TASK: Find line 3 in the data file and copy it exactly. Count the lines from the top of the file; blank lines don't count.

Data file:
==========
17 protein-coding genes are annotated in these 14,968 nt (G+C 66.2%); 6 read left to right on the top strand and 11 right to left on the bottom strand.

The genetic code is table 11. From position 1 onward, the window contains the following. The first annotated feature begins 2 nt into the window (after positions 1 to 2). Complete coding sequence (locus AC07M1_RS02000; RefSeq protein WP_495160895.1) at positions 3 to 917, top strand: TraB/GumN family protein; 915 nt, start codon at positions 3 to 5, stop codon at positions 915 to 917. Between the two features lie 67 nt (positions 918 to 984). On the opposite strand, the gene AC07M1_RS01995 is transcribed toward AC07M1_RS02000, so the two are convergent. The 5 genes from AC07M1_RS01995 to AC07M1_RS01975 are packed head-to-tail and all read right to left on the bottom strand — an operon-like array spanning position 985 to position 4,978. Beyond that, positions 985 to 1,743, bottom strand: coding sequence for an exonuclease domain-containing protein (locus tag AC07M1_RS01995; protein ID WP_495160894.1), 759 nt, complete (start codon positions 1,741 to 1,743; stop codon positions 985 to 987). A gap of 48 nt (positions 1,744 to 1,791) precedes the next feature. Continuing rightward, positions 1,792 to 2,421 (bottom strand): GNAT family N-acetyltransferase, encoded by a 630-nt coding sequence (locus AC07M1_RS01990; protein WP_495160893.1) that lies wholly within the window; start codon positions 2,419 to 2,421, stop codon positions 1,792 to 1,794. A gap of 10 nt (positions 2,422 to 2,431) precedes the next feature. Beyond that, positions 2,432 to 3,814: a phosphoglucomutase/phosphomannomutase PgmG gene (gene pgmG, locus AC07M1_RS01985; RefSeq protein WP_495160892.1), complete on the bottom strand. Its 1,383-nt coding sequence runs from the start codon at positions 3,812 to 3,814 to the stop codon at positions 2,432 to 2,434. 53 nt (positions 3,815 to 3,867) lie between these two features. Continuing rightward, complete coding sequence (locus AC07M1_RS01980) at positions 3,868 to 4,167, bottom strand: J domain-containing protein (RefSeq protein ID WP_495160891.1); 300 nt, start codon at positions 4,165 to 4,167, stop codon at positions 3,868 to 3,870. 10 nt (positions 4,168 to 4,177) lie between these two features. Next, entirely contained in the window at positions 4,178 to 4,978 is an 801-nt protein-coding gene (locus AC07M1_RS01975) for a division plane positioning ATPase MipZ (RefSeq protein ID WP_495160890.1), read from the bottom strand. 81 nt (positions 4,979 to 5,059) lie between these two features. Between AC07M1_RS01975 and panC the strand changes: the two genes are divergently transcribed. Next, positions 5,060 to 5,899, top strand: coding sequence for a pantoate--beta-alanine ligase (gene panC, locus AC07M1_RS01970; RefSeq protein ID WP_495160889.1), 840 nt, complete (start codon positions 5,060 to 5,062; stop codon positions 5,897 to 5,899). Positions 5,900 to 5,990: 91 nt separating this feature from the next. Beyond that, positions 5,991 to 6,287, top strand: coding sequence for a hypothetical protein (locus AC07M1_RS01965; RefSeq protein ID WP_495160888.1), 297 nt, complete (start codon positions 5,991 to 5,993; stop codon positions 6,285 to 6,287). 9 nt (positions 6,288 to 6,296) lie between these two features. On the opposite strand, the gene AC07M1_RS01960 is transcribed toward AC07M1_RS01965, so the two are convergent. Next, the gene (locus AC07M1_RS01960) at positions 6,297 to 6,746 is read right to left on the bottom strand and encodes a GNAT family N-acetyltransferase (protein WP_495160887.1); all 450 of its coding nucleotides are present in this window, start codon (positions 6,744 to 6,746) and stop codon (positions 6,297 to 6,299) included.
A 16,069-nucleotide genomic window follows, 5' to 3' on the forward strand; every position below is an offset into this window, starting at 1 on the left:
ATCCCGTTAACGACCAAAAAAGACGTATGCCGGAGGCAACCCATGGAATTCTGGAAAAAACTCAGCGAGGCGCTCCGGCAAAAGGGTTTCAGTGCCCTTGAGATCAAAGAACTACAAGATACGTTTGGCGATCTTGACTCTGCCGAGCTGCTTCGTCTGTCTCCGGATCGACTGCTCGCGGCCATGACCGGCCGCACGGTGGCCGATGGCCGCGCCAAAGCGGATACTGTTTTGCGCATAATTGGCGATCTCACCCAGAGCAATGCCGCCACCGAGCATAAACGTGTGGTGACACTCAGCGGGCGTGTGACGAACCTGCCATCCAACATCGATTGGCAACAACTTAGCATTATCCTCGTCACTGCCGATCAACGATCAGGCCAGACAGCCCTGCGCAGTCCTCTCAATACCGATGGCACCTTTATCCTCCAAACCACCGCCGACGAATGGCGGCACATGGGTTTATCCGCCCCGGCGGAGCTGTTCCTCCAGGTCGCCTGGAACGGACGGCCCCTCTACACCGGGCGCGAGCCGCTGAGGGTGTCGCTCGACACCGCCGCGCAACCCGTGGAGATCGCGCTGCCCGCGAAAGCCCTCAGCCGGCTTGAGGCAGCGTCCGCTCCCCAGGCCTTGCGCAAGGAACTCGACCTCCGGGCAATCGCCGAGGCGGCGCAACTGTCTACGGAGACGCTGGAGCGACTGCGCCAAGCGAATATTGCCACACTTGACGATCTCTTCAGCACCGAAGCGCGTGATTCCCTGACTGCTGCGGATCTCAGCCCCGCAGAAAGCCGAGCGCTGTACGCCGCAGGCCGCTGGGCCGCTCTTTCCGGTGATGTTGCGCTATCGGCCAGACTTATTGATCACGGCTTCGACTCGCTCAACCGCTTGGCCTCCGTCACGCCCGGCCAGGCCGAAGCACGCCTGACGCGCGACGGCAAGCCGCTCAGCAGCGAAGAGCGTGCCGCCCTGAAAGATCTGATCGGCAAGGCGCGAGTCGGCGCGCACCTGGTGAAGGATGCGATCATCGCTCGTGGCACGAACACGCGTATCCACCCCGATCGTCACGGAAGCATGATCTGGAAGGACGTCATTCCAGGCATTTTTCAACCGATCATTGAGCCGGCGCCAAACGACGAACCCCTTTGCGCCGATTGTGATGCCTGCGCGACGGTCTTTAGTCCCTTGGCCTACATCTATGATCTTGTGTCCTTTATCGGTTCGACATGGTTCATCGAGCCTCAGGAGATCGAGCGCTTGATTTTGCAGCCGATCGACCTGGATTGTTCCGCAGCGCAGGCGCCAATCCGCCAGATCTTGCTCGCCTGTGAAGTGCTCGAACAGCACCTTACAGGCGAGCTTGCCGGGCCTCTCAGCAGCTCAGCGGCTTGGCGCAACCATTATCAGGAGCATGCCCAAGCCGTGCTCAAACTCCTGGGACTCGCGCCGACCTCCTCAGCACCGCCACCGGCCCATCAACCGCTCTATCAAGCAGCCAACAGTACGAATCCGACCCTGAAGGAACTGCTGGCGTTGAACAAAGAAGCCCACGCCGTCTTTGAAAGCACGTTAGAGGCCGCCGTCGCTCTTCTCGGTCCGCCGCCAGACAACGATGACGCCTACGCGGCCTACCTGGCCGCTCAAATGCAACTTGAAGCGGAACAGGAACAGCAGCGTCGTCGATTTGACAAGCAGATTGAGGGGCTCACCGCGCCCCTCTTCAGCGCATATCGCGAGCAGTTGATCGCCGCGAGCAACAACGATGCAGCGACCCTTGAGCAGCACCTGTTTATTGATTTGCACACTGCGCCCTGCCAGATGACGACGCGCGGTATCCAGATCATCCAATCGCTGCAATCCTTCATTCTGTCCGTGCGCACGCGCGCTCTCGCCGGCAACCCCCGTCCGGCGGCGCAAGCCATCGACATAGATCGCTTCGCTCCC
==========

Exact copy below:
A 16,069-nucleotide genomic window follows, 5' to 3' on the forward strand; every position below is an offset into this window, starting at 1 on the left: